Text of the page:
Almost any station can use this piece, especially between now and the fall election. It would be a fun and refreshing addition to what, inevitably, will be a long, nasty, and monotonous election season.
Posted on April 21, 2004 at 11:53 AM
This piece provides a behind the scenes look at the WTO protests in Mexico in September 2003, from the perspective of several US protesters; it uses the benefit of hindsight to reflect on the problems and successes associated with the protests and touches on the links made between the disparate groups endure.
This piece could provide some context for the upcoming G8 meeting in Georgia in early June, which is expected to be heavily protested by many anti-global trade groups, and puts a human face, or at least a human voice on the motivations of the protest movement.
Posted on April 21, 2004 at 08:54 AM
I loved this piece!
As a collector of things myself, i always find stories like this a bit frightening... will i end up collecting discarded pieces of rope?
Great sound. The music worked very well, it allowed the age of the collectables and often times the collectors to come through.
nice ending... "the recycling of america" - indeed it is, thanks for a great piece. i would love to hear this on the air.
Posted on April 21, 2004 at 08:21 AM
A plain-speaking and brief discussion of an ethical dilemma, in this case, the torturing of captured "terrorists". This piece might over-simplify things (if all ethical problems could be solved in 2 minutes the world would surely be a better place) but it does address important issues in a simple and easily understood fashion, and allows feedback through a website, and as such encourages a dialogue, a laudable and essential ingredient in developing an ethical life. If this is part of a series, which I believe it is, it could be aired as a regular spot during ME or ATC and make a good addition to those shows.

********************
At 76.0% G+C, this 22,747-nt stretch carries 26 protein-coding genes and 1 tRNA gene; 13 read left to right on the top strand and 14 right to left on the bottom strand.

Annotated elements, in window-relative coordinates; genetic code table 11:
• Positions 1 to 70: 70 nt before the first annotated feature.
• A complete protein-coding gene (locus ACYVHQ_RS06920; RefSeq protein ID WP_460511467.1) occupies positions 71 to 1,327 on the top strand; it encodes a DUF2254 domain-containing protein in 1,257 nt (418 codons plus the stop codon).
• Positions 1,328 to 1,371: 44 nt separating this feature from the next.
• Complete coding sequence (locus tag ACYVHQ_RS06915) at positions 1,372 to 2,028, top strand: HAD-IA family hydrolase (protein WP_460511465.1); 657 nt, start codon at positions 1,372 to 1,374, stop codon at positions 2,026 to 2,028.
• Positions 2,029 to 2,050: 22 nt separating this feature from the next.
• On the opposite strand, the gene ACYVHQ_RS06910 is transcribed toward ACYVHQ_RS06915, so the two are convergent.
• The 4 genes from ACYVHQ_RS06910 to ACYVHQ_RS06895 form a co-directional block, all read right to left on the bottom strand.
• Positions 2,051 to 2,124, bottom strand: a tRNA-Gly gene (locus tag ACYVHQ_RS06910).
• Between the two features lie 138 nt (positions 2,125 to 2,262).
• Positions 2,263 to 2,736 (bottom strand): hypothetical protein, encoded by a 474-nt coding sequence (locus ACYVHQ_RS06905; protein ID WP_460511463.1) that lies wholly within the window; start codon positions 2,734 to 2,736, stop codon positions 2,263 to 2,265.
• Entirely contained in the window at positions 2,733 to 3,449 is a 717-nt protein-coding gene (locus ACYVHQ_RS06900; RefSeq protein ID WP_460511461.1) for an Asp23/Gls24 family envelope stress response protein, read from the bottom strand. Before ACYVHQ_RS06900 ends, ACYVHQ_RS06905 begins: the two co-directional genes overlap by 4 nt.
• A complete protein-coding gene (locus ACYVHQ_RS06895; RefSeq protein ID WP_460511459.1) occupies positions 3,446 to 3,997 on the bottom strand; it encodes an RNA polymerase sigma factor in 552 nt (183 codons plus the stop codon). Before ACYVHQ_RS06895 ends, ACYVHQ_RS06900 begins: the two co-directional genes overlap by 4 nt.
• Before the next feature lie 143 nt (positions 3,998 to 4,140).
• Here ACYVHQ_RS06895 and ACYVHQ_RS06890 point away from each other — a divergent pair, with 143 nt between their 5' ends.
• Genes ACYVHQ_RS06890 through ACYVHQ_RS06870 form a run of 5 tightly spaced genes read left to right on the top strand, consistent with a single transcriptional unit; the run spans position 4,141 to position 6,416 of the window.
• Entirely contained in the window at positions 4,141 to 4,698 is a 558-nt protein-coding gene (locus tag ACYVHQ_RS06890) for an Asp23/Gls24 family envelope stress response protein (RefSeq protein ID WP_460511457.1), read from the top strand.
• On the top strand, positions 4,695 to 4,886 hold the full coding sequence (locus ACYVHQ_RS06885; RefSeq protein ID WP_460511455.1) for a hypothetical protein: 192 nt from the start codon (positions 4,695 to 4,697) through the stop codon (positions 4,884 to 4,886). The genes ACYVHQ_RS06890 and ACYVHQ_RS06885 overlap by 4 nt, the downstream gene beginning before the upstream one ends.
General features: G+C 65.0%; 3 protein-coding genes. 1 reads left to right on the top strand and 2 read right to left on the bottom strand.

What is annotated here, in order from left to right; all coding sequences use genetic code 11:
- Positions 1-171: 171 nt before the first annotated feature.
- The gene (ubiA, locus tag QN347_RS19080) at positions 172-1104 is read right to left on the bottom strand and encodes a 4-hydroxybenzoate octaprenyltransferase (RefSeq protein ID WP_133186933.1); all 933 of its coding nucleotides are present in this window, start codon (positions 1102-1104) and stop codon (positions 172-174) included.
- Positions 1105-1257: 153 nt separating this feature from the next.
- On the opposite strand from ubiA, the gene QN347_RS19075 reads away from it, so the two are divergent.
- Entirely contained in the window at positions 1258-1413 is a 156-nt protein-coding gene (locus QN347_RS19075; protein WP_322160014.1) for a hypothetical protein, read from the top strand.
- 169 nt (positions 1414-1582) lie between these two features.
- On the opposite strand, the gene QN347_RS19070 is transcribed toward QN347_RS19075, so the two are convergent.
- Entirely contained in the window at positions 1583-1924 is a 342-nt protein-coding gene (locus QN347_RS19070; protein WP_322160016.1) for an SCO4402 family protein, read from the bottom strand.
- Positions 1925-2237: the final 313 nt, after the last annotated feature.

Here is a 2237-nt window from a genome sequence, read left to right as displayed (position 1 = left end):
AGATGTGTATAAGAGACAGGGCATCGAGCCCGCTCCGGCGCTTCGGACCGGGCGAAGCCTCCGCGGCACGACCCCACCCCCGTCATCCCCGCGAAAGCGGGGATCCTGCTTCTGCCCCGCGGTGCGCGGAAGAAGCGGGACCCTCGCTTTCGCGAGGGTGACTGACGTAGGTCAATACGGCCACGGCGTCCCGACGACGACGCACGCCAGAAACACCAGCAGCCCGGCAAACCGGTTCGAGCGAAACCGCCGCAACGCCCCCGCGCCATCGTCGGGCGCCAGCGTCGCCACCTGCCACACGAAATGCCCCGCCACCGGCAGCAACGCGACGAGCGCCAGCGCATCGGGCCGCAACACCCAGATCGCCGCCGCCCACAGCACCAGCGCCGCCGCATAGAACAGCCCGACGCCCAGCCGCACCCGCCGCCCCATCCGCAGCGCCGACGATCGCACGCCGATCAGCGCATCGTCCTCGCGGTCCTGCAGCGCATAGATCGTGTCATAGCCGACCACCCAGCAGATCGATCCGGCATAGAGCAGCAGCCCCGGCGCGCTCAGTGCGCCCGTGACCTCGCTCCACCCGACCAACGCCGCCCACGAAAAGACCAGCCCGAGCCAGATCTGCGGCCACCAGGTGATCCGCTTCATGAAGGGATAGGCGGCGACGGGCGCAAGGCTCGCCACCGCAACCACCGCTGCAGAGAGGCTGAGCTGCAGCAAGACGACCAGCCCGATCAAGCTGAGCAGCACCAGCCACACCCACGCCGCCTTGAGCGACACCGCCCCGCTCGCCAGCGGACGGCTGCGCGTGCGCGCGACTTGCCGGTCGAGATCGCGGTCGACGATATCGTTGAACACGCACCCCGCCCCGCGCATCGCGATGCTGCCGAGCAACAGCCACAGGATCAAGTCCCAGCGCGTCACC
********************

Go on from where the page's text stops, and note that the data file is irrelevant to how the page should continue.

Posted on April 21, 2004 at 07:35 AM
This piece is a testament to the sheer will of the human spirit to overcome adversity and move ahead. Wonderful use of the family's recordings interwoven with Kitty's incredible story make this piece an easy "yes". Especially for mother's day. The writing is strong, the editing seamless. Great flow. This piece deserves airtime.
Posted on April 21, 2004 at 07:27 AM
The ideas in the work (and this piece) are so many, and so varied, that they do that job for you. In perhaps in the strongest testament to Wagner's musical genius (or the piece's editing?), the ideas are held tightly together by the promise of the music itself, deftly interwoven through key musical passages. The disparate interviews (talking about Food, Jung, Zeppelin, Incest, Answering Machine Messages) and music work together to give a resounding, if impossible to summarize, answer to that nagging question radio listeners everywhere must ask about a piece: "so what?"
A fast overview of the Ring at the beginning might have been nice -- but probably also impossible. This thing is too big to digest in any less time. And the ending is exactly right. Well worth the hour.
Susan Barrett Price
Posted on April 21, 2004 at 06:11 AM
There are 2 kinds of collectors -- those who collect for condition (mint coins, toys in the original unopened package, vinyl records that have never been played) and those who love the energy of objects that have been thoroughly used. This piece is about the latter -- people who love the texture of wear and tear. The topic of collectors is always fresh because it is about passionate and quirky people who have created interesting identities for themselves. This would be great on the air.
Posted on April 21, 2004 at 04:47 AM